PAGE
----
Where a large capital project will require a number of discretionary approvals from government agencies and one of the approvals will occur more than two years before construction will begin, a staged EIR may be prepared covering the entire project in a general form. The staged EIR shall evaluate the proposal in light of current and contemplated plans and produce an informed estimate of the environmental consequences of the entire project. The aspect of the project before the public agency for approval shall be discussed with a greater degree of specificity.
When a staged EIR has been prepared, a supplement to the EIR shall be prepared when a later approval is required for the project, and the information available at the time of the later approval would permit consideration of additional environmental impacts, mitigation measures, or reasonable alternatives to the project.
A program EIR is an EIR that may be prepared on a series of actions that can be characterized as one large project, and are related either:
- As logical parts in the chain of contemplated actions,
- In connection with issuance of rules, regulations, plans, or other general criteria to govern the conduct of a continuing program, or
- As individual activities carried out under the same authorizing statutory or regulatory authority, and having generally similar environmental effects which can be mitigated in similar ways.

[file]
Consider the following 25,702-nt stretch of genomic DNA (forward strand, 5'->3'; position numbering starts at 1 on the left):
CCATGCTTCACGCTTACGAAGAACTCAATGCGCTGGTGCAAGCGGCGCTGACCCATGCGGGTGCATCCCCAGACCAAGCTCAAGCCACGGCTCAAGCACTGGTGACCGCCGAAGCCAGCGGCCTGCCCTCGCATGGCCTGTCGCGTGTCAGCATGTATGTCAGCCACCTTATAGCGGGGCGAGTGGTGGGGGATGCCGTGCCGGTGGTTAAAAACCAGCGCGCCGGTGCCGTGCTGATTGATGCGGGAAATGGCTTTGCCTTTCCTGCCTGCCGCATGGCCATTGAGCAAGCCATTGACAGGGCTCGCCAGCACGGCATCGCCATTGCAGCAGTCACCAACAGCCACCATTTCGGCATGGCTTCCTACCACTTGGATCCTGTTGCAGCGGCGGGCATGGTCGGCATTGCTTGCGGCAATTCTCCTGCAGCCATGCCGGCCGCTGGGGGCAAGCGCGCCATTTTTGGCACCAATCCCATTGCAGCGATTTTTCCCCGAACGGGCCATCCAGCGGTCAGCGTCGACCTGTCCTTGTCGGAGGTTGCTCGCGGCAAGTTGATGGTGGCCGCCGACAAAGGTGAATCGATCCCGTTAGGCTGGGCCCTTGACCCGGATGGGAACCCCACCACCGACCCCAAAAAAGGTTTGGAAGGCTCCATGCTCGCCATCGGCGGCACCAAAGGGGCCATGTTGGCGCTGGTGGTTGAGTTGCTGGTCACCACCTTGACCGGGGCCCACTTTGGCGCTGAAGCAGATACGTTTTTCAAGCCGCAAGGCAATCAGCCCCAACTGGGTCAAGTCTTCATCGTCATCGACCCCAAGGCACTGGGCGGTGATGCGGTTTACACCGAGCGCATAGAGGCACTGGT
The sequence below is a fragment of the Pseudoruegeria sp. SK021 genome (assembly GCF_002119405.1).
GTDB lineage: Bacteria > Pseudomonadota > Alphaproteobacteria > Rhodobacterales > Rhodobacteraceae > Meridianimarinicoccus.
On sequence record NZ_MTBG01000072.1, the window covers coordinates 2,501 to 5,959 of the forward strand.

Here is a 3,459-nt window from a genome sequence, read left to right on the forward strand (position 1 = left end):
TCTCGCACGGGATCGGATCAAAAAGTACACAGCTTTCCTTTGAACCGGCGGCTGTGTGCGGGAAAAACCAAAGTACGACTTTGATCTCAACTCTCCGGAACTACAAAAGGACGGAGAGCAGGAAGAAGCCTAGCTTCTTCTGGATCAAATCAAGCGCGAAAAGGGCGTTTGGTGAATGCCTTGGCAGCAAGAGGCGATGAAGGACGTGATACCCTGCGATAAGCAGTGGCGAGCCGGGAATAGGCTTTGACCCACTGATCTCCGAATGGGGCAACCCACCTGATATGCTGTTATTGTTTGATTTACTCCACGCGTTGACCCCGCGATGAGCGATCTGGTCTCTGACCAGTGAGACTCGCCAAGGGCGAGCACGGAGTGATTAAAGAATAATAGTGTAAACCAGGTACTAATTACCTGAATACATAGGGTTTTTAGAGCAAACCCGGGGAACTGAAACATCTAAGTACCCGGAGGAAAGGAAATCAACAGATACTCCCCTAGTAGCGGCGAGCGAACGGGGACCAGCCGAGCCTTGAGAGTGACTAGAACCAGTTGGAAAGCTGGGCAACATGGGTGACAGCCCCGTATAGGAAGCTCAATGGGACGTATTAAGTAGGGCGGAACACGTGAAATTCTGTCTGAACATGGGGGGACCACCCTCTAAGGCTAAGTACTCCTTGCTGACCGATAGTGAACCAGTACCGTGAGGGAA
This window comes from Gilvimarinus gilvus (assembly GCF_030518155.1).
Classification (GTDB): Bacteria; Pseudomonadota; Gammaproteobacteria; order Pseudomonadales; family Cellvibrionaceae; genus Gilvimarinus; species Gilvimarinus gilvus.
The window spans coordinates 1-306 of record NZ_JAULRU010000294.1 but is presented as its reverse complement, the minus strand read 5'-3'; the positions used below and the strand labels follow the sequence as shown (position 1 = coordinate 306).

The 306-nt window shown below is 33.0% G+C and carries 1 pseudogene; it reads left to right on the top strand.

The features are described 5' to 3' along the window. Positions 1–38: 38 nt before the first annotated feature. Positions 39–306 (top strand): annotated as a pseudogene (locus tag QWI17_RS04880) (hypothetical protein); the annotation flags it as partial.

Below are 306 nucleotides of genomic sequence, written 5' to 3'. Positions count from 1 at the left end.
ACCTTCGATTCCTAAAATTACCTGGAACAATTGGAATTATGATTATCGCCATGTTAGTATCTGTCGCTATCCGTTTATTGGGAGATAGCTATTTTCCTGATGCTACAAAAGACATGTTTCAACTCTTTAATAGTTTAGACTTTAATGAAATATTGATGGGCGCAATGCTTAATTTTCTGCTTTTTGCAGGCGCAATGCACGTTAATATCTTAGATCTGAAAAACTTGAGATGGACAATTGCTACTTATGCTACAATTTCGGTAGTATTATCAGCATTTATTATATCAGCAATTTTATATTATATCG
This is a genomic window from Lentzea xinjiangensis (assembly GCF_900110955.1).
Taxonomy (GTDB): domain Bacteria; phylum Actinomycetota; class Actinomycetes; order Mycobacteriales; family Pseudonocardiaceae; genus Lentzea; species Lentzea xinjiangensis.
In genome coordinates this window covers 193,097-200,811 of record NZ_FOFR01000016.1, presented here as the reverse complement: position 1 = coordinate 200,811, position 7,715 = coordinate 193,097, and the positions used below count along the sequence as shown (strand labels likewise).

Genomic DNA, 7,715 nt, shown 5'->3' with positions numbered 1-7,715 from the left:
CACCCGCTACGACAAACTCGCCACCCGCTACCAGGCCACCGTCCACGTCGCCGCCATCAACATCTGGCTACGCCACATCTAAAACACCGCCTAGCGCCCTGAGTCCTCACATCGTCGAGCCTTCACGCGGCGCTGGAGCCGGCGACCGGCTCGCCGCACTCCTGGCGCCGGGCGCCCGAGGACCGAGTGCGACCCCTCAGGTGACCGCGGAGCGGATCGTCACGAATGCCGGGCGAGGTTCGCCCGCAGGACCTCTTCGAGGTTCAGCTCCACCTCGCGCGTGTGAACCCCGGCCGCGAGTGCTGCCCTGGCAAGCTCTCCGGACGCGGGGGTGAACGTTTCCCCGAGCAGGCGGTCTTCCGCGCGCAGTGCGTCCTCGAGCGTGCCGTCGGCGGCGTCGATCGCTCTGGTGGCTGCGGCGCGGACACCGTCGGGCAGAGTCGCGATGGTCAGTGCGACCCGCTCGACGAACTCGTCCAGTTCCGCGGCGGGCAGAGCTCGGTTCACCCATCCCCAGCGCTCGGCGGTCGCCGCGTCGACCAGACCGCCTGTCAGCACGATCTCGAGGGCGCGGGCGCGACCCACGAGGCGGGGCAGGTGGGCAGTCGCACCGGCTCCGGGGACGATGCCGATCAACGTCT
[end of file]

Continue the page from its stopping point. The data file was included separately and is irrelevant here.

The use of a program EIR can provide the following advantages. The program EIR can:
- Provide an occasion for a more exhaustive consideration of effects and alternatives than would be practical in an EIR on an individual action,
- Ensure consideration of cumulative impacts that might be slighted in a case-by-case analysis,
- Avoid duplicative reconsideration of basic policy considerations,
- Allow the lead agency to consider broad policy alternatives and program wide mitigation measures at an early time when the agency has greater flexibility to deal with basic problems or cumulative impacts, and
- Allow reduction in paperwork.
A program EIR will be most helpful in dealing with subsequent activities if it deals with the effects of the program as specifically and comprehensively as possible. With a good and detailed analysis of the program, many subsequent activities could be found to be within the scope of the project described in the program EIR, and no further environmental documents would be required.
A program EIR can be used to simplify the task of preparing environmental documents on later parts of the program. The program EIR can:
- Provide the basis in an initial study for determining whether the later activity may have any significant effects.
- Be incorporated by reference to deal with regional influences, secondary effects, cumulative impacts, broad alternatives, and other factors that apply to the program as a whole.
- Focus an EIR on a subsequent project to permit discussion solely of new effects which had not been considered before.
A lead agency under CEQA may work with a federal agency to prepare a joint document that will meet the requirements of both CEQA and the NEPA. Use of such a joint document is described in Article 14, beginning with Section 15220.